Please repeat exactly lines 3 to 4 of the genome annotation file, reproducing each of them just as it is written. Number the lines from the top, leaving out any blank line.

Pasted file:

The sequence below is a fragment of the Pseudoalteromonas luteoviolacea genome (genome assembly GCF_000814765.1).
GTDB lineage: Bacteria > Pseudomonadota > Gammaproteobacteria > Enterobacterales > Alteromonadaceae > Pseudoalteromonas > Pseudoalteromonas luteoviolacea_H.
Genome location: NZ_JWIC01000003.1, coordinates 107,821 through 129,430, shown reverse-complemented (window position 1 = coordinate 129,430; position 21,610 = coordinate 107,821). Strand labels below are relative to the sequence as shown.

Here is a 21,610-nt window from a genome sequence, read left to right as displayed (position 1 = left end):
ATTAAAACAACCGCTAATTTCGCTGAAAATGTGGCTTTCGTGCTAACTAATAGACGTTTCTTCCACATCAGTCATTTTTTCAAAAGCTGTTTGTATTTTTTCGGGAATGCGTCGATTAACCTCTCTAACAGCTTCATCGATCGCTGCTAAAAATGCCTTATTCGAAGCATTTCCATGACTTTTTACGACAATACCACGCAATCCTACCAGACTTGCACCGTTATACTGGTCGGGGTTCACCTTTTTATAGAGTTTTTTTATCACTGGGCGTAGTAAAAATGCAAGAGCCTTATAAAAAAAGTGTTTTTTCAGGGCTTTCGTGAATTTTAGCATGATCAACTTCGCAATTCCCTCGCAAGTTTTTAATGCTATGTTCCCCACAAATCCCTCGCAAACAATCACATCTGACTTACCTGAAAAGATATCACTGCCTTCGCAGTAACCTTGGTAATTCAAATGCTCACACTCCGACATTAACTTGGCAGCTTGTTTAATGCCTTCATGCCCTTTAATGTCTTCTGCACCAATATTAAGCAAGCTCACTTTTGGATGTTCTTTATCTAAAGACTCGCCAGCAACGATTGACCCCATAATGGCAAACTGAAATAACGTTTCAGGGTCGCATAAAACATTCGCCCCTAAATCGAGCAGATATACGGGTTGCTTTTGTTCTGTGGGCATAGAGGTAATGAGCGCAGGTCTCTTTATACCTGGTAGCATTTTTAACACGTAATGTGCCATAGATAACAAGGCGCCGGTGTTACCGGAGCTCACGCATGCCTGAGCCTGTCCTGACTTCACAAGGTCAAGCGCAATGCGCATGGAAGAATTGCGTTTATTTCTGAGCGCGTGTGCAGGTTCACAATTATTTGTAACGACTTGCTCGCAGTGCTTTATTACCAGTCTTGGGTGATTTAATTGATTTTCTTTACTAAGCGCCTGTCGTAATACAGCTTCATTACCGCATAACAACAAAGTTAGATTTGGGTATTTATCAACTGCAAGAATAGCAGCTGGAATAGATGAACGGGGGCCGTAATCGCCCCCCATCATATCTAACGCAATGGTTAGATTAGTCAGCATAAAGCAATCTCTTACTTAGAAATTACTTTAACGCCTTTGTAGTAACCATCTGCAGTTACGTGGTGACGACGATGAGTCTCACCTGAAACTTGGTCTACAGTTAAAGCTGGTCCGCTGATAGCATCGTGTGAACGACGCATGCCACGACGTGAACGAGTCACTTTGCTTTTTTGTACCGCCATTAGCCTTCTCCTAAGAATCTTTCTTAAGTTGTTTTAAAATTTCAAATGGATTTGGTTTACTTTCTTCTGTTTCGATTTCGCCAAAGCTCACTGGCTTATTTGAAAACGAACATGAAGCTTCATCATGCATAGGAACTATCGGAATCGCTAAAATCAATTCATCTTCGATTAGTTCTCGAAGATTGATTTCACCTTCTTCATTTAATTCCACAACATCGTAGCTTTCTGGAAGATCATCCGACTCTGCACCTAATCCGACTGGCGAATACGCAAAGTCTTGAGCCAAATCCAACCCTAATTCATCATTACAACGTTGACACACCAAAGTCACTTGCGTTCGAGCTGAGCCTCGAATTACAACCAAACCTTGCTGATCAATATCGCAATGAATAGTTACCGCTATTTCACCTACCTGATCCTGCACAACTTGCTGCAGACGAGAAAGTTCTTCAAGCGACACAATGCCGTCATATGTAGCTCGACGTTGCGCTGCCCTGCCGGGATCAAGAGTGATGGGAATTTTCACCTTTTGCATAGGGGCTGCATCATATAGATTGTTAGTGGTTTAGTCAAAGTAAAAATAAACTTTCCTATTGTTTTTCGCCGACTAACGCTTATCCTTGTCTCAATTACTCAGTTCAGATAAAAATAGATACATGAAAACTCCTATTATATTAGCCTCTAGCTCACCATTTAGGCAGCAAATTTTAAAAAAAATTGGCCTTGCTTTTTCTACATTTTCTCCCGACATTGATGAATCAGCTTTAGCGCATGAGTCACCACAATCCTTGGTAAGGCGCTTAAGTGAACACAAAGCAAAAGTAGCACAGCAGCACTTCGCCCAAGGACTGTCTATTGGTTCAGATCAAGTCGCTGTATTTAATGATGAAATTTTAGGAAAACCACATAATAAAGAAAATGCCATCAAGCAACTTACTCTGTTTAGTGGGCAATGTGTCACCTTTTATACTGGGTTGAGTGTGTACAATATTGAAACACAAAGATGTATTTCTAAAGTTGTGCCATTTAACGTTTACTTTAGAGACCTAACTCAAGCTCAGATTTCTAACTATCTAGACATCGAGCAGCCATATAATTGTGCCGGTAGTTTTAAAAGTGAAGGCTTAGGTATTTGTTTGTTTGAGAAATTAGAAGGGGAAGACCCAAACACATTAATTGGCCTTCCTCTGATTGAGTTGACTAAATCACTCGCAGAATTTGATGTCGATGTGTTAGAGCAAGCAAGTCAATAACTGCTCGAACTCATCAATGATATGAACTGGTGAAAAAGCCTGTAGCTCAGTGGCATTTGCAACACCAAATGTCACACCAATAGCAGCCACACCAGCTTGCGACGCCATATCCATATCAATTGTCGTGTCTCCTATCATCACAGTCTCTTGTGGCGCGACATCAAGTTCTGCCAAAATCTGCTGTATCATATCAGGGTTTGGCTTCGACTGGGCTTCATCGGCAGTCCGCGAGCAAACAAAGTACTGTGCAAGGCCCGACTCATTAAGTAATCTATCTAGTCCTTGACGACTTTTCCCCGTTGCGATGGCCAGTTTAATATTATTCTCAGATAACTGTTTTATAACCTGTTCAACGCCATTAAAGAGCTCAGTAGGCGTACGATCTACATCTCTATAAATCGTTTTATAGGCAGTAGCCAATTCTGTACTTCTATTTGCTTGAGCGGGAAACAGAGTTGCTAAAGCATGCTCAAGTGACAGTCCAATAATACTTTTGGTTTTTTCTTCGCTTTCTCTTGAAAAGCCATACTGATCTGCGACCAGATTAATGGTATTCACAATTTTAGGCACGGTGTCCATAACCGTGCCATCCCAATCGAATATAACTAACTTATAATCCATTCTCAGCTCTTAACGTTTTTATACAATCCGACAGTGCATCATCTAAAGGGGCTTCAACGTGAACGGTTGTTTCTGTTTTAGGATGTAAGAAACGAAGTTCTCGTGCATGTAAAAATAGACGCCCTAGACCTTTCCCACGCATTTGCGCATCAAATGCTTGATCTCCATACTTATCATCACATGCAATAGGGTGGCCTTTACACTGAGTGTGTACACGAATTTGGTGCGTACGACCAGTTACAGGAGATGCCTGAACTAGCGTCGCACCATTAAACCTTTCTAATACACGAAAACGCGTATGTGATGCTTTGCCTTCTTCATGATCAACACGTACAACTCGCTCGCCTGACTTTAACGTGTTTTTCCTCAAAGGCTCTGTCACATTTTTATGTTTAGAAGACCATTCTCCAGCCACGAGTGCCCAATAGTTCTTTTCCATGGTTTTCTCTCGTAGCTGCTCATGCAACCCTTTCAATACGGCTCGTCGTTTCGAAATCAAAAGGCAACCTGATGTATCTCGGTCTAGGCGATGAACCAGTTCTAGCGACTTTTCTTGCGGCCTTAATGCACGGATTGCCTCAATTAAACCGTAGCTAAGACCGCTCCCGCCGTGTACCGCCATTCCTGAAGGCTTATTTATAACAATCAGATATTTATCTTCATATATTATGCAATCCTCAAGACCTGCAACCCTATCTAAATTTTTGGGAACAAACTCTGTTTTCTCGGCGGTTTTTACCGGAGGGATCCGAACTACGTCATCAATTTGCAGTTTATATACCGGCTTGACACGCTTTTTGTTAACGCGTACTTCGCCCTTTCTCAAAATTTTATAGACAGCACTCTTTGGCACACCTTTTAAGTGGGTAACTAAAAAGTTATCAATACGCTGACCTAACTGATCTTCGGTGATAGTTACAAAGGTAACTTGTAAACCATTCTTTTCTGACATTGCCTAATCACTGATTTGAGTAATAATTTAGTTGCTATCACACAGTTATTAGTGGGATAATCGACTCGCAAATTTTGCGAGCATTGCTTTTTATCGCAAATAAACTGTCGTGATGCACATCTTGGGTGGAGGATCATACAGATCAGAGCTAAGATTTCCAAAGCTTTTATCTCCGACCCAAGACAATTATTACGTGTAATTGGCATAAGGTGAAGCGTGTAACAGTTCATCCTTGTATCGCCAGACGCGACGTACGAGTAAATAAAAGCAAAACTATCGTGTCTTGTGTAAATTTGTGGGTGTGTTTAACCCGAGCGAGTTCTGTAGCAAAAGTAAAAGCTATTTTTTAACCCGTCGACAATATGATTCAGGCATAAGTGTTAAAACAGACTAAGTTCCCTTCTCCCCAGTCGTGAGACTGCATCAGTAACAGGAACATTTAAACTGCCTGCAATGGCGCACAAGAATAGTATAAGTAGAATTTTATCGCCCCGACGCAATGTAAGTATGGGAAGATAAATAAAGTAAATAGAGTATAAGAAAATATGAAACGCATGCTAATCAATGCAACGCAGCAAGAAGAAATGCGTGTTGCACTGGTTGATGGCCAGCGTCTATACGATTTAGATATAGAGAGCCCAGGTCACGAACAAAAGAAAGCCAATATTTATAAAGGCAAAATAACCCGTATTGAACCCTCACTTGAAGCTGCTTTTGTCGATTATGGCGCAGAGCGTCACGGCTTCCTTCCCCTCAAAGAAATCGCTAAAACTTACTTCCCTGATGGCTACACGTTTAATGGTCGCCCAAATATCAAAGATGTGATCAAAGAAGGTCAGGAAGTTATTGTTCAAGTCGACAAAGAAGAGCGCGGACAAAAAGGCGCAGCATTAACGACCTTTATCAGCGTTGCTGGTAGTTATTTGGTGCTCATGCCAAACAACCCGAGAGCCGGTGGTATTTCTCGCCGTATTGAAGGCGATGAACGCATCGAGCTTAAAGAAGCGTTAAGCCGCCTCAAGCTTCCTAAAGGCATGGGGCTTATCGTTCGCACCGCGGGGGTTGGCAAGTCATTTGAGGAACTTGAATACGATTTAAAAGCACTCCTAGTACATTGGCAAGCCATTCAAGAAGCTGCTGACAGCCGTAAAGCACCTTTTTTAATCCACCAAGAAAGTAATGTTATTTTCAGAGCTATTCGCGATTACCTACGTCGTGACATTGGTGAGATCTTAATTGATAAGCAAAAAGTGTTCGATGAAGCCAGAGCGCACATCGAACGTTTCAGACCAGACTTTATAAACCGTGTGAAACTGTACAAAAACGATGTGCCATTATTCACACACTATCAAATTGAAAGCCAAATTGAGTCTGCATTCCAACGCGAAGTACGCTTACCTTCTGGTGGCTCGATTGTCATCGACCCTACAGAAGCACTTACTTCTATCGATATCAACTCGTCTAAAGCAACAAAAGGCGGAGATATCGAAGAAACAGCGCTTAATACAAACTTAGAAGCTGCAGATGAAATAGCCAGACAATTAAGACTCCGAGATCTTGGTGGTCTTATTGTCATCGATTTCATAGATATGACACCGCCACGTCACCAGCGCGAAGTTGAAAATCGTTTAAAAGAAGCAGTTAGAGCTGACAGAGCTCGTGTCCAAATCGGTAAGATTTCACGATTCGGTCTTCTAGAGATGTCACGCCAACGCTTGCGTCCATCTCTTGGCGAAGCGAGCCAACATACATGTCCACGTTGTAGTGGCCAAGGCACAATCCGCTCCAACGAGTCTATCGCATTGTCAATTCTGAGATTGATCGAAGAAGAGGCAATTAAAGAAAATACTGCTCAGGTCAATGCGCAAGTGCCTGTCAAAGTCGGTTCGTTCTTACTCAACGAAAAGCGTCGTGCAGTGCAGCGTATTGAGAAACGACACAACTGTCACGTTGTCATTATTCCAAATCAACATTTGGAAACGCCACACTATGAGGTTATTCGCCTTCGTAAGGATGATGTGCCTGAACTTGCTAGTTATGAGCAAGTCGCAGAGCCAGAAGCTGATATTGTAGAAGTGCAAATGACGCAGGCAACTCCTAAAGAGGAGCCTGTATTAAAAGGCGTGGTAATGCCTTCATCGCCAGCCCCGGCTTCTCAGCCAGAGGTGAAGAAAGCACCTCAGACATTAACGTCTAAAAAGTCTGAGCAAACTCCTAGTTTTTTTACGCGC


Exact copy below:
Genome location: NZ_JWIC01000003.1, coordinates 107,821 through 129,430, shown reverse-complemented (window position 1 = coordinate 129,430; position 21,610 = coordinate 107,821). Strand labels below are relative to the sequence as shown.

Here is a 21,610-nt window from a genome sequence, read left to right as displayed (position 1 = left end):